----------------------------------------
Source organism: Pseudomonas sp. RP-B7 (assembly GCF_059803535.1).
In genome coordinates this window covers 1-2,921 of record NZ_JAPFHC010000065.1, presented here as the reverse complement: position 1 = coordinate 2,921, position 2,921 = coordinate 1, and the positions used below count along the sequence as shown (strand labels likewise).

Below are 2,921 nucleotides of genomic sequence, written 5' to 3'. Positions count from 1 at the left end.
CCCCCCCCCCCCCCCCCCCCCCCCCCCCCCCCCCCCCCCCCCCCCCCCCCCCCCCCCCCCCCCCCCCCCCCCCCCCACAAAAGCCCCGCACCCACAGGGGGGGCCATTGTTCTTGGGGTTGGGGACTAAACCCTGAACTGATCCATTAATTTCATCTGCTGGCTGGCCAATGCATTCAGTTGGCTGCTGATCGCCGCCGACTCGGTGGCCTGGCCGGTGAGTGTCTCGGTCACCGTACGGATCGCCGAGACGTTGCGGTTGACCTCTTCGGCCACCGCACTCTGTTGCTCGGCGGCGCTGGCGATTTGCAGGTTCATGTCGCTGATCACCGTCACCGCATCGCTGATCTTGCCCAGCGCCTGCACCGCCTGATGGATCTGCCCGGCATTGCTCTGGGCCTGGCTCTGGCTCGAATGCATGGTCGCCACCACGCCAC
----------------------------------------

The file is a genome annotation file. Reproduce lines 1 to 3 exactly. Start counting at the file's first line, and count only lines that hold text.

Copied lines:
Source organism: Pseudomonas sp. RP-B7 (assembly GCF_059803535.1).
In genome coordinates this window covers 1-2,921 of record NZ_JAPFHC010000065.1, presented here as the reverse complement: position 1 = coordinate 2,921, position 2,921 = coordinate 1, and the positions used below count along the sequence as shown (strand labels likewise).

Below are 2,921 nucleotides of genomic sequence, written 5' to 3'. Positions count from 1 at the left end.